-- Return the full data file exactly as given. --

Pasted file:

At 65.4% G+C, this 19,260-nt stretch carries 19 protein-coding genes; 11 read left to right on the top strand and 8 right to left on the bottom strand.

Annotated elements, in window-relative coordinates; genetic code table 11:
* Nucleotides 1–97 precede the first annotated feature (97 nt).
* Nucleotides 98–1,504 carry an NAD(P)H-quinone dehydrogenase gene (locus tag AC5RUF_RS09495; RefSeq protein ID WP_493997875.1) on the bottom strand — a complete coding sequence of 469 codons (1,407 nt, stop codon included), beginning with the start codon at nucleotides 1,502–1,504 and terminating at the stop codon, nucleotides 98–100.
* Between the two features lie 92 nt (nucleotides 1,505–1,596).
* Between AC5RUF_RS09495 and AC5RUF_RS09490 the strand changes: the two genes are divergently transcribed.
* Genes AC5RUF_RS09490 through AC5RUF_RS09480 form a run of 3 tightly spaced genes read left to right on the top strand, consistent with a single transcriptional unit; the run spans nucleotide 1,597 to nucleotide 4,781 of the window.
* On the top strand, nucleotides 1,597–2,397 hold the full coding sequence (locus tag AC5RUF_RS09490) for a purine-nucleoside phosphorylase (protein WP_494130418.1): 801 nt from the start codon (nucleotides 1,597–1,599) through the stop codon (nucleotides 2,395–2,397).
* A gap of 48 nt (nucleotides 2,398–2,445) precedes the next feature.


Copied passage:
At 65.4% G+C, this 19,260-nt stretch carries 19 protein-coding genes; 11 read left to right on the top strand and 8 right to left on the bottom strand.

Annotated elements, in window-relative coordinates; genetic code table 11:
* Nucleotides 1–97 precede the first annotated feature (97 nt).
* Nucleotides 98–1,504 carry an NAD(P)H-quinone dehydrogenase gene (locus tag AC5RUF_RS09495; RefSeq protein ID WP_493997875.1) on the bottom strand — a complete coding sequence of 469 codons (1,407 nt, stop codon included), beginning with the start codon at nucleotides 1,502–1,504 and terminating at the stop codon, nucleotides 98–100.
* Between the two features lie 92 nt (nucleotides 1,505–1,596).
* Between AC5RUF_RS09495 and AC5RUF_RS09490 the strand changes: the two genes are divergently transcribed.
* Genes AC5RUF_RS09490 through AC5RUF_RS09480 form a run of 3 tightly spaced genes read left to right on the top strand, consistent with a single transcriptional unit; the run spans nucleotide 1,597 to nucleotide 4,781 of the window.
* On the top strand, nucleotides 1,597–2,397 hold the full coding sequence (locus tag AC5RUF_RS09490) for a purine-nucleoside phosphorylase (protein WP_494130418.1): 801 nt from the start codon (nucleotides 1,597–1,599) through the stop codon (nucleotides 2,395–2,397).
* A gap of 48 nt (nucleotides 2,398–2,445) precedes the next feature.